Another CDN proprietary solution is Netflix, which is known as Open Connect Appliances (OCAs).
Provided free of charge to qualifying partners
- Netflix appliances are provided free of charge for ISP partners who meet basic requirements, but they are not for sale to other parties.
Designed for high availability
- OCAs include redundant system drives, power supplies, and network interface ports. If a hard drive fails, it is automatically disabled, and the system will continue to function normally. If enough hard drives fail, Netflix will replace the appliance by shipping a new one.
Have no user-serviceable components, with the exception of power supplies and SFP+ optics:
- Netflix will ship replacement power supplies or optics in case of failure at no cost to the ISP.
Continuously monitored for health and performance by Netflix
- Netflix will monitor the health and performance of each OCA as soon as it is reachable from our Network Operations Center (NOC). OCAs report health values and get their configuration from the Open Connect supporting services. Health and system load information feedback is automatically incorporated into Netflix content routing decisions.
NITRO Mobile geolocation solution can gain the advantage of User Plane monitoring as illustrated in figures 16 and 17 by showing coverage plots for the different services (Facebook, YouTube, Netflix, Whatsapp, etc.). This way, optimisation efforts can be focused on the areas where the most important services are being generated (hotspots).
Figure 16 – LTE Quality when subscribers are using Netflix
Figure 17 – LTE coverage when subscribers are using Netflix
Operators save time because the need to move teams throughout the network is eliminated. Rather, operators can prioritise clusters where subscribers demand more from the network.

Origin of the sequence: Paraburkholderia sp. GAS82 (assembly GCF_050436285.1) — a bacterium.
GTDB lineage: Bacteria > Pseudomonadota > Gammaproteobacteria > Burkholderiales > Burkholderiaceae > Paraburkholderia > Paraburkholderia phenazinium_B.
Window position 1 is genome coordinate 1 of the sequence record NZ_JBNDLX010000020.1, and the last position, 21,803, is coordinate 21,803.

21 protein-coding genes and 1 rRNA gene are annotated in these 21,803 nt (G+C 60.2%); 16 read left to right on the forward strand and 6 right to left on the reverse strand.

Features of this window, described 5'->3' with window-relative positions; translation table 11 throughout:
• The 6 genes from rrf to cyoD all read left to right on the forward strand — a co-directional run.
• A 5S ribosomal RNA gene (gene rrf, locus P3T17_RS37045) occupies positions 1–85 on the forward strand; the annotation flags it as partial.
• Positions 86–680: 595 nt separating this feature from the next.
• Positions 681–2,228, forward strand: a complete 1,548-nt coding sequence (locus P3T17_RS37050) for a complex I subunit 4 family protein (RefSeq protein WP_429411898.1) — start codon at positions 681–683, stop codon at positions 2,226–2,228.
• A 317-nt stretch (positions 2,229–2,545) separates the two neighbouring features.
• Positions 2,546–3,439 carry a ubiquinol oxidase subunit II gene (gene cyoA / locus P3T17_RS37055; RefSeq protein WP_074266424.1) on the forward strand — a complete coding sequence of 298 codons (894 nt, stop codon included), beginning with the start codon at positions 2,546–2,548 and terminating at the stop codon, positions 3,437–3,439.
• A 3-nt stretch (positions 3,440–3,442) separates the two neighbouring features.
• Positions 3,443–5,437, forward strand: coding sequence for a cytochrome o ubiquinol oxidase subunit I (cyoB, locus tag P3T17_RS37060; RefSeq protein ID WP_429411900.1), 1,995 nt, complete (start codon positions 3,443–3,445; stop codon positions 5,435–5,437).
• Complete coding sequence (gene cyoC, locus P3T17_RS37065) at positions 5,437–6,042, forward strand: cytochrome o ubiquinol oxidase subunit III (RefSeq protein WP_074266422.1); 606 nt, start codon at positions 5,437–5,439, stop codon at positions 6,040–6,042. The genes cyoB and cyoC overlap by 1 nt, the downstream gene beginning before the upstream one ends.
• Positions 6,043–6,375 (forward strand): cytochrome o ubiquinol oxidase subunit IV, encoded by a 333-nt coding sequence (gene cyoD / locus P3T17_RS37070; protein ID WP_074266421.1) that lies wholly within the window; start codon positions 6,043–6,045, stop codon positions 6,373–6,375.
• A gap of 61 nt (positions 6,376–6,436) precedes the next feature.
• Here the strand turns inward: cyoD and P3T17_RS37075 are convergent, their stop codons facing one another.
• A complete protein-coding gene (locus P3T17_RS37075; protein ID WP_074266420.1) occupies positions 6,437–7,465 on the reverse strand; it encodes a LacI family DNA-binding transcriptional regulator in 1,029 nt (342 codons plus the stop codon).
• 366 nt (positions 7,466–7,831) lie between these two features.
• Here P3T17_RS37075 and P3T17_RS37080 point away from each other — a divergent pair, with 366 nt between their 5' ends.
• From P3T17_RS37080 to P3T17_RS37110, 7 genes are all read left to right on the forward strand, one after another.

5G Fixed Wireless is generating a lot of interest as one of the main initial use cases for operators deploying 5G technology. This is partly driven by the fact that higher frequencies used for initial 5G services are well suited to deliver high-speed Fixed Wireless broadband as explained by figures 18 and 19.
Figure 18 – 5G use case families
Figure 19 – 5G Enhanced mobile broadband
Network speed is one of the main selling points for fixed broadband services. Operators advertise headline speeds and differentiate offerings based on speed in a manner that does not happen in the mobile market. This creates higher user experience expectations and a sustainable minimum speed is, therefore, a must.
Fixed broadband will mainly serve HD televisions (4k, 8k), leading to an exponential increase in video traffic in the cellular network. This fact strengthens the need to install CDNs in the telecom infrastructure.
When carrying out any project, one of the most common challenges is always ensuring the right team with the right expertise is involved. Without this, it will be practically impossible to leverage the full potential of the NITROTM Mobile solution. In addition, a common challenge is applying data science skills to the right dataset enabling a smooth project delivery and maximum impact.
The powerful NITROTM Mobile solution is able to reduce the costs associated with drive testing while at the same time enabling the business benefits of deploying a CDN. This was made possible through automation, and centralisation of information gathering as well as, developing insight on where services are used, and what applications are being used. Insights gained include:
- How to optimise the network
- What QoE is being delivered and how to improve it
- The impact of video on the network
- How to best manage VIP customers
- How would a CDN benefit the business and subscribers
Significant granular insight was gathered to address the OpEx issues associated with drive testing around RF optimisation, which América Móvil performed.
The Use Case also explored content delivery to the subscriber, highlighting how to create and deliver the best experience possible for the most popular content and services while optimising the OpEx and CapEx models behind the Content Delivery Network (CDN). In addition, new revenue models for monetising the data and using Analytics to understand what is happening on the network were identified, ensuring a shorter ROI for Site Verification and Network RF optimisation.
The GSM Association (“Association”) makes no representation, warranty or undertaking (express or implied) with respect to and does not accept any responsibility for, and hereby disclaims liability for the accuracy or completeness or timeliness of the information contained in this document.
The information contained in this document may be subject to change without prior notice.